So your child needs Physical Therapy—what now? How can you make the most of your therapy sessions? What should you expect from therapy? How can you apply the things you’ve learned? This will give you a general idea of what Physical Therapy might look like for you and your child.
Most, but not all, Pediatric Physical Therapists are women, so I will refer to the therapist in this article as “she”. (Please forgive me, all you wonderful male therapists out there!) Your therapist will probably become your best friend and ally in regards to your child and their problems. She will listen to your issues, trials, and complaints. She will understand, like many others don’t, because she is going through this with you and has experienced similar problems with other children and families! She will provide advice and suggestions—from the type of shoes to wear, ways to position your baby in his crib, toys to stimulate growth and development, ways to play that will exercise the muscles that are weak, etc.
|Physical Therapy for Children|
Your Physical Therapist will ask you lots of questions at your first session, so try to go prepared. Don’t be offended. This is information that can be helpful to understanding your child and their problem. She might ask questions like: What was your pregnancy and delivery like? How long did your baby stay in the hospital? Does your child have any specific diagnoses? What specialist does your little one see? When did she roll over? When did he sit alone for the first time? When did she take her first steps? What are his favorite toys? What makes your child happy? What makes your child sad, frustrated, angry? What do YOU feel are your child’s strengths? What are your biggest concerns? Discuss your concerns, questions, and expectations.
|Physical Therapists Love Using Large Therapy Balls|
Your therapist will perform an Initial Assessment to determine your child’s strengths and limitations. She might use standardized testing (tests that are administered and scored in a consistent manner, which makes it possible to compare the relative performance of individual against the “standard” performance of another individual of the same chronological age). Depending on the primary problem with which your child presents, she may do a muscle test, a balance test, or measure the range of motion (ROM) in your child’s joints.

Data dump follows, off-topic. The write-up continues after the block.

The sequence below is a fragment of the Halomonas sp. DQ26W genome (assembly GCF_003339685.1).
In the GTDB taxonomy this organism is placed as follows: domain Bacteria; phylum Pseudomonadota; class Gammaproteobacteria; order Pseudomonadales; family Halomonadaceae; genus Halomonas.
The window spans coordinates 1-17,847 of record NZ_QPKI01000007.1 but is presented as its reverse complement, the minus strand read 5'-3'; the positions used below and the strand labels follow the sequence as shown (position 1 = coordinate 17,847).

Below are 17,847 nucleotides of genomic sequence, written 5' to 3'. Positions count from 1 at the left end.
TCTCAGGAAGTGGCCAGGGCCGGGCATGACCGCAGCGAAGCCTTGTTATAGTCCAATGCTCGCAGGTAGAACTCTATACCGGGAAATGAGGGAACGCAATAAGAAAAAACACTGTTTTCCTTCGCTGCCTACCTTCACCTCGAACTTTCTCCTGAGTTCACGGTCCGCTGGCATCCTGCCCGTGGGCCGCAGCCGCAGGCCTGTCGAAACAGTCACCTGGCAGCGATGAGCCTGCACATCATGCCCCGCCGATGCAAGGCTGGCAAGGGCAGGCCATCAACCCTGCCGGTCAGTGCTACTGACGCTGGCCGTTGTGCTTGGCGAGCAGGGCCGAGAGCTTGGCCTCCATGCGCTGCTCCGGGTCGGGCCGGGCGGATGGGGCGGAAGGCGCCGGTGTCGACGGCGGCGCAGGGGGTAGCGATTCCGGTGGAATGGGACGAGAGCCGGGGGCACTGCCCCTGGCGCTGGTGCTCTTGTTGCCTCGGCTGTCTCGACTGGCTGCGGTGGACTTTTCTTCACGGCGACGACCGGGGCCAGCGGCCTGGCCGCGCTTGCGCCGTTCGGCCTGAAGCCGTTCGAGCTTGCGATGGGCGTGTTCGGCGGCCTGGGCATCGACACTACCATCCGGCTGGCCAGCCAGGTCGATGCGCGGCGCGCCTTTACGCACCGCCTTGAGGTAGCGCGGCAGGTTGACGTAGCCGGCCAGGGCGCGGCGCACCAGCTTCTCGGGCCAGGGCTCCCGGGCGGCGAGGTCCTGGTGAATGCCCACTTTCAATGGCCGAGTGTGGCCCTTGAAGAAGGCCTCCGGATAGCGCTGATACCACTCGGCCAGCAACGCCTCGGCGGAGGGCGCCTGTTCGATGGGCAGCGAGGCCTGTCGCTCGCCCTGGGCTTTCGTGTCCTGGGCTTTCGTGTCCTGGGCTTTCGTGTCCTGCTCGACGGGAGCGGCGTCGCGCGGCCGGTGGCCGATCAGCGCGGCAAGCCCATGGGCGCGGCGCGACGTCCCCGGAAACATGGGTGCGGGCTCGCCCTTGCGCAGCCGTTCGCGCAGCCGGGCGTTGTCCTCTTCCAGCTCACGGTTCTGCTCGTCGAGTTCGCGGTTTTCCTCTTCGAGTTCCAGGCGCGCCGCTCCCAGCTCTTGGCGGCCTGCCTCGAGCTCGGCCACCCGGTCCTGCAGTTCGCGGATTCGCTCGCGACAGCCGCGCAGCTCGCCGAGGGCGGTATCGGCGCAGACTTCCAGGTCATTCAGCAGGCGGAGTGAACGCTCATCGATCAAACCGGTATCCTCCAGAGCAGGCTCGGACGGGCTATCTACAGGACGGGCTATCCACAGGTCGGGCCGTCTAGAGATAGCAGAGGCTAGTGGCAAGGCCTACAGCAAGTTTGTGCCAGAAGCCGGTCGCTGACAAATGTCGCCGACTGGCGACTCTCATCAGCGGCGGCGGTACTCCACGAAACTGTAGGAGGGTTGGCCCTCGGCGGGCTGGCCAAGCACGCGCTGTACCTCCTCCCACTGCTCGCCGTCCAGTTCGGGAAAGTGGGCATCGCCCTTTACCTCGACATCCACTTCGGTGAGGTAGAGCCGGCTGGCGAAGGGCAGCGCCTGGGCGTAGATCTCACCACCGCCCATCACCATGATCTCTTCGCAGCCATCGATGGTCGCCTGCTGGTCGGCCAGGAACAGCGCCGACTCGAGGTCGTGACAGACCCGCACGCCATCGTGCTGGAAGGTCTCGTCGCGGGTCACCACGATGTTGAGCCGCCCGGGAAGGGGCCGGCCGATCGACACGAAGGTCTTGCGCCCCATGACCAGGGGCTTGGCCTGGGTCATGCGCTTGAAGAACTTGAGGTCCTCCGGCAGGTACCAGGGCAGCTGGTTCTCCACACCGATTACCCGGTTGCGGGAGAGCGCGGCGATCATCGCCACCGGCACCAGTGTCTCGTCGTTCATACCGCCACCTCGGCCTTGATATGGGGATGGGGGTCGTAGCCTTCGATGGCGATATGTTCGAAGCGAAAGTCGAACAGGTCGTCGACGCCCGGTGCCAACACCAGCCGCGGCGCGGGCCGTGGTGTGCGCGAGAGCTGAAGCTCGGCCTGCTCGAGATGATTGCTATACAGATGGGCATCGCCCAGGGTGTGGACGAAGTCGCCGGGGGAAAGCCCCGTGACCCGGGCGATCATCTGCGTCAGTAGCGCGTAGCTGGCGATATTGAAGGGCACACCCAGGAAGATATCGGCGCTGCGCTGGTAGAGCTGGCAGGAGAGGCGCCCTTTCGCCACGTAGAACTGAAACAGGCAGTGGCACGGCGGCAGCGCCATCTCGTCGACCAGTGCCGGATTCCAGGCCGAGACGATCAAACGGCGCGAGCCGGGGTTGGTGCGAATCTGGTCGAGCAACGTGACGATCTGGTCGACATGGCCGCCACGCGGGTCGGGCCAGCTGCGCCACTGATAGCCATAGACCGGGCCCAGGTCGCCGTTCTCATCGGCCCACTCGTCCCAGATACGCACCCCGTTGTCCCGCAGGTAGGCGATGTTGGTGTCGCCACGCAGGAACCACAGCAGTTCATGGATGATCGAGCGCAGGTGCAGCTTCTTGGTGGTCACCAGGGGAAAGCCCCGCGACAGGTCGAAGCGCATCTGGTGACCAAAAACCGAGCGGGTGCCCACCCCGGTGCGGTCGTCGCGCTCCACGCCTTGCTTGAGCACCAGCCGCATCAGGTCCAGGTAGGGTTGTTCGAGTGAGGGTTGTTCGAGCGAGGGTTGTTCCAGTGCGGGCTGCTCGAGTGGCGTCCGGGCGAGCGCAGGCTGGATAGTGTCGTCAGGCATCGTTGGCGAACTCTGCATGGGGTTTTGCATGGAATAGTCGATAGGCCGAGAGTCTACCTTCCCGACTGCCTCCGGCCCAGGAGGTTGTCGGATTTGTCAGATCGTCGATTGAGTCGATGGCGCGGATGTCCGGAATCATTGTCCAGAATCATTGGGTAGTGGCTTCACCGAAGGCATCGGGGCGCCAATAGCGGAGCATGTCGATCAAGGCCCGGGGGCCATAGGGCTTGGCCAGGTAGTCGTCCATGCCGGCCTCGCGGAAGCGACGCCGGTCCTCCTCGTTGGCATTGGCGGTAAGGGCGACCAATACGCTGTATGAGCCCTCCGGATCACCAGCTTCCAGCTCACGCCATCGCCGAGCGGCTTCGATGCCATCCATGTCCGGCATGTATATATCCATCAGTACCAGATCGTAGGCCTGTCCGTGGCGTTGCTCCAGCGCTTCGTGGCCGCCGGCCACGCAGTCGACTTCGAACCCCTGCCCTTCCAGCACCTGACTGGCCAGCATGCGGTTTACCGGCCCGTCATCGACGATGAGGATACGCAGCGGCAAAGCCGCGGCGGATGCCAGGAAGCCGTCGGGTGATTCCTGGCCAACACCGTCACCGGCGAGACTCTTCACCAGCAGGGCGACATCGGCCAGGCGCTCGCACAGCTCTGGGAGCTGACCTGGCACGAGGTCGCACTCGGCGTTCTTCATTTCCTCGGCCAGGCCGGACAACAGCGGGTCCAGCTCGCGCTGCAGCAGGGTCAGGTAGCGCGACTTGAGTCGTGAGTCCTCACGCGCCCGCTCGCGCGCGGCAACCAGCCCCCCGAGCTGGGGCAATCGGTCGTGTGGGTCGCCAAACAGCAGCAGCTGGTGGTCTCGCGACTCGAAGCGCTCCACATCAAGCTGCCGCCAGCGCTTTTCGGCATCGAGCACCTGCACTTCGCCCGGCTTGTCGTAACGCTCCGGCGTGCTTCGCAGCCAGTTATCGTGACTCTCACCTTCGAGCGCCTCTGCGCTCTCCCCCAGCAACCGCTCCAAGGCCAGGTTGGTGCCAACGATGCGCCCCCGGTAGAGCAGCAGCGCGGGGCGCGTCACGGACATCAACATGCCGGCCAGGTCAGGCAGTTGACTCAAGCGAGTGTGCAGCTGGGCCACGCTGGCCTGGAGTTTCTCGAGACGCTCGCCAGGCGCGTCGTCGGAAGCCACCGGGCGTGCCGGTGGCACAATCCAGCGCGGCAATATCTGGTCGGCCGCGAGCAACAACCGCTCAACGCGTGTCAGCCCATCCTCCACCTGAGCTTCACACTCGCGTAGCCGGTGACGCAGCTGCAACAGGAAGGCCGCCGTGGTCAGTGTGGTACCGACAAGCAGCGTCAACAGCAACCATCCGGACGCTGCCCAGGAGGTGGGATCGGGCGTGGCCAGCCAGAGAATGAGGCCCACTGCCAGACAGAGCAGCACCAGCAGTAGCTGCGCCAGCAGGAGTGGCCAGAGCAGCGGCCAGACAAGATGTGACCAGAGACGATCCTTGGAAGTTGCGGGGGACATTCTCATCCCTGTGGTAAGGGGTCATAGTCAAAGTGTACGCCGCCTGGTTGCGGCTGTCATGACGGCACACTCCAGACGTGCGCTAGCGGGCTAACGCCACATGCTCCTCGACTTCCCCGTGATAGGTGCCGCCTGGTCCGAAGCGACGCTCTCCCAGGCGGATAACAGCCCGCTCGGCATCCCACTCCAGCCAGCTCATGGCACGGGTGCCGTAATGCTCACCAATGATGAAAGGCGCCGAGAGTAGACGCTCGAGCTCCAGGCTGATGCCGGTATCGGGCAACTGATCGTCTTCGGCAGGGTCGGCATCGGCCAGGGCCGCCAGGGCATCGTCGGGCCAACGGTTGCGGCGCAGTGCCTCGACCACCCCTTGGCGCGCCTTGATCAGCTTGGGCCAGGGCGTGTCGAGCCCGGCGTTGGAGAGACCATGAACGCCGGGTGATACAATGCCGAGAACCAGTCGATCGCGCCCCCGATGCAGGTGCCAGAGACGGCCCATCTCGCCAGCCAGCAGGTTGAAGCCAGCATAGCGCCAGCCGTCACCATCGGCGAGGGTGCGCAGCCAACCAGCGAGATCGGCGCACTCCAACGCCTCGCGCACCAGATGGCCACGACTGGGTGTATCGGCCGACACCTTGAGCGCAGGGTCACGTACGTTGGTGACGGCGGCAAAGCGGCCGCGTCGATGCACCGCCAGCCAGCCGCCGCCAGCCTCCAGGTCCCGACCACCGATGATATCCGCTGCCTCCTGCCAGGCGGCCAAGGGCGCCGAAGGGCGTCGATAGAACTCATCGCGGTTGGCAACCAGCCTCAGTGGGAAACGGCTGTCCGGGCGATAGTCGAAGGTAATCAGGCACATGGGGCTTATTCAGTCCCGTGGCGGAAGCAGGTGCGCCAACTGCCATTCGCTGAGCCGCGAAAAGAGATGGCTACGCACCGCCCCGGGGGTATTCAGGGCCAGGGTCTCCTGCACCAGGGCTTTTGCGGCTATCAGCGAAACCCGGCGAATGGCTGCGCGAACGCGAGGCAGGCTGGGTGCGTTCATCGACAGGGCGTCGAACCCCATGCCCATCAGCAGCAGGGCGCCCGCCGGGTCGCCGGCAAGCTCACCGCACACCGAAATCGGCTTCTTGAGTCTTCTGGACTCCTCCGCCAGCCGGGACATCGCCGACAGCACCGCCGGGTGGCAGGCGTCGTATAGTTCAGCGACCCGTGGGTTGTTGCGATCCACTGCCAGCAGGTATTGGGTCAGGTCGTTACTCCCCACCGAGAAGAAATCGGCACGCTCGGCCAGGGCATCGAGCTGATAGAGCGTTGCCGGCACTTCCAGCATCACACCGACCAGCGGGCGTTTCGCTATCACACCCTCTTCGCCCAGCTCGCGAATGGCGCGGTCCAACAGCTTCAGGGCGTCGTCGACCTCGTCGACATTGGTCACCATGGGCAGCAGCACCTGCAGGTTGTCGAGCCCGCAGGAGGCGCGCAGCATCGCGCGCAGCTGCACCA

|Practice Walking on Uneven Surfaces|
The therapist will inform you of the results of the testing and let you know whether therapy is indicated for your child. She will specify the frequency (times per week or month), duration (how long each session will run), and possibly the length of time that therapy might continue (weeks or months). Some therapy is Clinic-based, meaning that you will need to take your children to the clinic or hospital for their therapy sessions. Other Programs, especially for young children, provide Home-based therapy, where the therapist visits the home of the child or the child’s daycare provider and the sessions occur in those familiar surroundings. She will set goals for your child based on the results of the testing and will have activities and exercises planned that will help your child accomplish those goals.
|Fun Activities to Improve Srength|
Therapy with babies and children is usually in the form of play. It is very specific play that will help your child move in new ways, gain strength, develop new skills, and advance toward their goals.
|Physical Therapy Should be Fun!|
Who visits, babysits, interacts, or plays with your child? You might want to invite them (after getting permission from your attending therapist) to accompany you to a session or, if you are having Physical Therapy in your home, invite them to a Physical Therapy session at your house. They can see firsthand what your child is working on and what activities they can do with your child to help improve the carry-over of those skills.
|Your PT Will Help Your Child Learn New Skills|
Remember, you are a vital part of the team and of the entire therapy process. You have the responsibility for your child 24/7. Make the most of your parenting time! Your therapist is a valuable resource, so get as much information from her as you can so that you can apply what you’ve learned and help your child advance between sessions.
by Trisha Roberts, Early Intervention Physical Therapist
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